NOAA Teacher at Sea
Onboard NOAA Ship Oregon II
June 15 – 30, 2006
Mission: Summer Groundfish Survey
Geographical Area: Gulf of Mexico
Date: June 16, 2006
Weather Data from Bridge
Visibility: nautical miles 8-10 (nm)
Wind direction: 205.5 ◦
Wind speed: 11.3
Sea wave height: 0-1
Sea swell height: 1-2
Seawater temperature: 28.7
Sea level pressure: 1016.6
Cloud cover: 5/8 Altostratus and cirus
Science and Technology Log
Tonight we began with a Neuston. Now I know that a Neuston is a rectangular frame to which has been attached a “sock” style net with a round portion at the bottom known as the “cod end.” The Neuston drags at the surface and catches sargassum (sea weed) and also plankton. Why? I’ll need to find out.
Next we pulled in the Bongos. These are round shaped “sock” nets with cod ends. In the cod ends, plankton and other sea life are collected from either the bottom or a maximum depth of 200 feet. The “catch” from both the Neustons and the Bongos are placed into jars with formaldehyde as a preservative. Forty-eight (48) hours later they are transferred to alcohol. They are then shipped out for processing.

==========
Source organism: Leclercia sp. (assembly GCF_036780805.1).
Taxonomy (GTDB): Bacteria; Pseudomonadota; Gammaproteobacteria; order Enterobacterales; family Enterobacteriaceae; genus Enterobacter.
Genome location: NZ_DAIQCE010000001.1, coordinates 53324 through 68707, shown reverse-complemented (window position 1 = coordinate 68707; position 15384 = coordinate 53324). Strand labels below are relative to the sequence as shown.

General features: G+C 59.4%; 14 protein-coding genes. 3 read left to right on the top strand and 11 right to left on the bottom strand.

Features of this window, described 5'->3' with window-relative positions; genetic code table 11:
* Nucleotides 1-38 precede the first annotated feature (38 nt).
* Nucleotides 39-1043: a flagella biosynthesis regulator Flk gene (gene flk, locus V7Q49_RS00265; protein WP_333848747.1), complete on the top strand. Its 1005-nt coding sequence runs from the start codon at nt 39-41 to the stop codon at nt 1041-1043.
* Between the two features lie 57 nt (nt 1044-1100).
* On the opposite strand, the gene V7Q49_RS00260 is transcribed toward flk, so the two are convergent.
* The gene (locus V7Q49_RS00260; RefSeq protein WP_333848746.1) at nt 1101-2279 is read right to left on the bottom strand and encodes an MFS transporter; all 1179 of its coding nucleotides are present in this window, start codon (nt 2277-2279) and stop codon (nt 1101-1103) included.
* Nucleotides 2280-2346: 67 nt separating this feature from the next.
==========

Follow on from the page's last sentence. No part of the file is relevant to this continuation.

The CTD was performed to capture water samples and hydrological data. All of the information is assembled and accompanies the samples to the lab for processing. Finally, we weighed and sorted the catch. Each species is identified by its scientific nomenclature which means we hear a great deal of latin in the wet lab.
OK, I’m not quite as confused now. I had a great night’s sleep. I am beginning to learn some of the scientific names and I have gotten my fingers onto the computers that record the data regarding the organisms we classify. I’ve started having intelligent conversations with people and I am beginning to make sense of the activities aboard the ship.
Question of the Day
What is the purpose of collecting the organisms in the Neuston and the Bongos? Answer: Plankton data is part of a long-term study regarding trends in fish populations.